Dr. Doyne and Nancy Williams Endowment funds ‘Champion’ scholarship
BY Jim Harris
June 9, 2021
Managing Editor Arkansas Wildlife Magazine
LITTLE ROCK – Dr. Doyne and Nancy Williams, a Little Rock couple whose skill in competitive trapshooting earned them both All-American status, and who have been longtime promoters of youth shooting sports in Arkansas, have set up an endowment that will fund an annual scholarship in the Arkansas Youth Shooting Sports Program for years to come.
AYSSP, a program under the auspices of the Arkansas Game and Fish Commission’s Education Division, will use the $100,000 endowment created by the Williamses to fund a $2,500 annual scholarship that will go to the winner of the AYSSP’s Champion of Champions shootoff, part of the program’s state championship weekend at the Arkansas Game and Fish Foundation’s Jacksonville Shooting Sports Complex.
The first scholarship recipient and winner last week of the Champion of Champions shootoff was De Queen’s Konnor Shelton, who outlasted 10 other shooters, all of whom had hit 50 of 50 shots during AYSSP regional tournament competition leading up to Saturday’s finale. One miss at a clay target from a designated spot eliminated each competitor until only Shelton was left standing as the best.
Williams, who was a cardiac surgeon until retiring in 1991 and set up cardiac care units at both the University of Arkansas for Medical Sciences and St. Vincent Infirmary during his career, said that he and his wife created equal endowments for both AYSSP and for the Arkansas Sports Hall of Fame. Williams, who won several Grand American trapshooting titles, was inducted with Nancy into the Arkansas Sports Hall of Fame in 2005.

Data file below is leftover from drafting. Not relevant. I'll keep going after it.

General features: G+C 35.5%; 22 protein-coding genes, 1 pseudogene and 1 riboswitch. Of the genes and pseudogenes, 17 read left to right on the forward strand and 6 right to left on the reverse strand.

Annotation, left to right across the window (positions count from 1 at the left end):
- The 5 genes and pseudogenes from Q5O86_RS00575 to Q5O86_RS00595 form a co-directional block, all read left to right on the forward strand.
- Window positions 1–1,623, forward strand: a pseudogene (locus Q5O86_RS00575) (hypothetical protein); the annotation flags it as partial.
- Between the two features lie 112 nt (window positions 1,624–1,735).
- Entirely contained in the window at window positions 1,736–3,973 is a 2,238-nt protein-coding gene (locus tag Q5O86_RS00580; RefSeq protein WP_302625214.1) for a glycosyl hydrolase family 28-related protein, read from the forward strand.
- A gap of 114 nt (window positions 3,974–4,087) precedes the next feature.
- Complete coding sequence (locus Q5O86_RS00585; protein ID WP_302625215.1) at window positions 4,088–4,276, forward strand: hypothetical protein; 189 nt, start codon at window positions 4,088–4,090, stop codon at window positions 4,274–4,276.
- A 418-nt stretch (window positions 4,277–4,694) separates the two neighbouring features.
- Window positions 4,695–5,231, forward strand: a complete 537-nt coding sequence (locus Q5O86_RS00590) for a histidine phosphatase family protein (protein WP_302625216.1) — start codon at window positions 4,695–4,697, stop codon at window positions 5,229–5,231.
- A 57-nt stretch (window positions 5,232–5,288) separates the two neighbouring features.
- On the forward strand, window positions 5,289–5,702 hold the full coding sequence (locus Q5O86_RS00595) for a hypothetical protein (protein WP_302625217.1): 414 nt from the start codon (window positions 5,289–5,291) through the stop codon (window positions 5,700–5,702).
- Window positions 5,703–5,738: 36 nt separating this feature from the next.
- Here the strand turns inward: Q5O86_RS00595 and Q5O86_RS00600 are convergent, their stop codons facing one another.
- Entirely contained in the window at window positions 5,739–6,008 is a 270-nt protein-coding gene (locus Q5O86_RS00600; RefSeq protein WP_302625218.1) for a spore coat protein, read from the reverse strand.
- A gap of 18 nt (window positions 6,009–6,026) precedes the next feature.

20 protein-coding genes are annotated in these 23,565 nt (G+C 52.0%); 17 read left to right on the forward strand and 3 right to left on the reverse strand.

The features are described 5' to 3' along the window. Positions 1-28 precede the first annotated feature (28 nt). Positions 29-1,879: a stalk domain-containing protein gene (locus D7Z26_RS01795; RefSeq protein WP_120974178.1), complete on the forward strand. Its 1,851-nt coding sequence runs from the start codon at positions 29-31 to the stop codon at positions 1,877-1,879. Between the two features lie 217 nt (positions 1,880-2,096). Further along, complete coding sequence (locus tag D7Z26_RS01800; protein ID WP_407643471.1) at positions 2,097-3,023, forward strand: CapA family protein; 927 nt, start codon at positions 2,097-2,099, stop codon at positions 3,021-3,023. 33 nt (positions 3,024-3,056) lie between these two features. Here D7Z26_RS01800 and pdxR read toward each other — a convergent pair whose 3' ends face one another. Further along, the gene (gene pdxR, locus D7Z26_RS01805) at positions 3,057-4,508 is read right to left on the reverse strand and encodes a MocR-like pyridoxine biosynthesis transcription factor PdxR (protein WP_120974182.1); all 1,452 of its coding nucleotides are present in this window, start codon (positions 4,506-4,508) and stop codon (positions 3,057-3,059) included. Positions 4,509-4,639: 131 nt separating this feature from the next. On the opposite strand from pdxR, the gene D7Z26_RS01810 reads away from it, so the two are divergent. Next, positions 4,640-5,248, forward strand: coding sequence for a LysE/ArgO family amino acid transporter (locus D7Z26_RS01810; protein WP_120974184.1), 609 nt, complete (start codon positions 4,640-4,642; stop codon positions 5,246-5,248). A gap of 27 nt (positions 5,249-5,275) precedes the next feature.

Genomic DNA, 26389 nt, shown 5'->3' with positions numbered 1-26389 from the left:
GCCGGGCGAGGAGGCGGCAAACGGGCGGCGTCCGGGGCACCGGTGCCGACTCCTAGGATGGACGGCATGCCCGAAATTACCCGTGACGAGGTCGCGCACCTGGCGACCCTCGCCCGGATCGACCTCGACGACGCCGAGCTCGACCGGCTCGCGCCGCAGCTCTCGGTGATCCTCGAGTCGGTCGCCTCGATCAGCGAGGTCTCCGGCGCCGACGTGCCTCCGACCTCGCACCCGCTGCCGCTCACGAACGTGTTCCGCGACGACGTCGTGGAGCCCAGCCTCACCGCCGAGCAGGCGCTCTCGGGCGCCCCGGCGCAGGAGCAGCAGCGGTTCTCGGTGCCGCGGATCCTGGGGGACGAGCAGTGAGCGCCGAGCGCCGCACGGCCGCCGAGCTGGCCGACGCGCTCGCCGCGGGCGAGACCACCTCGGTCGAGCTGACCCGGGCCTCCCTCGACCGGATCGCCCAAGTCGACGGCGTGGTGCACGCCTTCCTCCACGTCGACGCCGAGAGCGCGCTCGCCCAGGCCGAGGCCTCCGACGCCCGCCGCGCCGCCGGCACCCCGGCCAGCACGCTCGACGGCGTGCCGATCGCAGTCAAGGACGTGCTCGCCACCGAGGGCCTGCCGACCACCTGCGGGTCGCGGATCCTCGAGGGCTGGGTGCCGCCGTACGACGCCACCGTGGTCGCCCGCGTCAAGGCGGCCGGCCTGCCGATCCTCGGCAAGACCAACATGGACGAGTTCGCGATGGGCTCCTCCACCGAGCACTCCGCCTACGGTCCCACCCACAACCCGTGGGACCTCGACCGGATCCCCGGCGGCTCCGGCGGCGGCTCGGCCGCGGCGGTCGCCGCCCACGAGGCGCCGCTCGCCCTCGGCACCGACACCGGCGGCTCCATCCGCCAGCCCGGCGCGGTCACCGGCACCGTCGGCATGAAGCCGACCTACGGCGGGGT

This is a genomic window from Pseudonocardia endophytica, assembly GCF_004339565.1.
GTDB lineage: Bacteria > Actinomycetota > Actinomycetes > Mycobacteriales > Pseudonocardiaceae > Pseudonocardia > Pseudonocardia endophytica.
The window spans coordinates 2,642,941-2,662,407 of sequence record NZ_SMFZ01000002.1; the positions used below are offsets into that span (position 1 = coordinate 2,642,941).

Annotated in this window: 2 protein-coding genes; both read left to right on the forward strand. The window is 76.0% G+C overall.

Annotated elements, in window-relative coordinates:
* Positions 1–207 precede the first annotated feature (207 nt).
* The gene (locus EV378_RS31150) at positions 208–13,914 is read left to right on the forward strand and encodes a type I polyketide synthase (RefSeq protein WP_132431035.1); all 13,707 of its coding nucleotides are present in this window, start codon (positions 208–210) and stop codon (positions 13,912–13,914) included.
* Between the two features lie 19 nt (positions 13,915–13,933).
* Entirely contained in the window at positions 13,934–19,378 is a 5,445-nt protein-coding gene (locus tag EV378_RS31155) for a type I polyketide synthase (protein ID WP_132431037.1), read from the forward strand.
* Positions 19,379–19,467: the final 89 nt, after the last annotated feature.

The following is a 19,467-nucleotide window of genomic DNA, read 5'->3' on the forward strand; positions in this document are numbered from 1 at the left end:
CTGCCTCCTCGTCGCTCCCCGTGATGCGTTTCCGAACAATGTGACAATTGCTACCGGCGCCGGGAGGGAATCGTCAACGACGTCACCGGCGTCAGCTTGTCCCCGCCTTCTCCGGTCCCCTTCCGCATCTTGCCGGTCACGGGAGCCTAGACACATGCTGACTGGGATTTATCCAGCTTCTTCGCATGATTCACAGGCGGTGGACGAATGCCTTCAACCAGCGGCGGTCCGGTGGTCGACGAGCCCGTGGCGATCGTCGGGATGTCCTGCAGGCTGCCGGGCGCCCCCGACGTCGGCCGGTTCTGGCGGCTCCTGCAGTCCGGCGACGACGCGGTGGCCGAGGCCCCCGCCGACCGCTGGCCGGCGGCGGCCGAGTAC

Dr. Doyne and Nancy have both been inducted into the Arkansas State Trapshooting Federation (ASTF) Hall of Fame, as well as the Arkansas Game and Fish Foundation’s Arkansas Outdoors Hall of Fame in 2014. As two of the nation’s most decorated trapshooters, they’ve earned more than three dozen world championships and five dozen national championships.
As for AYSSP setting up a scholarship for the Champion of Champions each year, Doyne Williams said, “It sounds like they have a pretty good plan set up for (the endowment). I didn’t stipulated what it had to be used for, only that they use it the best way they could, and I think they did. That’s a real good way to do it.”
Williams was on hand Saturday as the senior teams competed for an AYSSP state championship, won by Westside High School Trap Team’s Red, out of Jonesboro, and for the Champion of Champions shootoff. The 11 seniors competing in the shootoff did so in mostly pouring rain.
“Those kids can shoot. They did it despite the bad conditions. For those watching, it was difficult,” Williams said, “so I can imagine how it was for the competitors.
“I watched a number of the shootouts and matches and was impressed with two things: One, they have a lot better guns than we had to shoot with back when I was that age; and two, those guys can really shoot. We watched several squads for a long time without seeing a miss. They were well-qualified to be where they were.”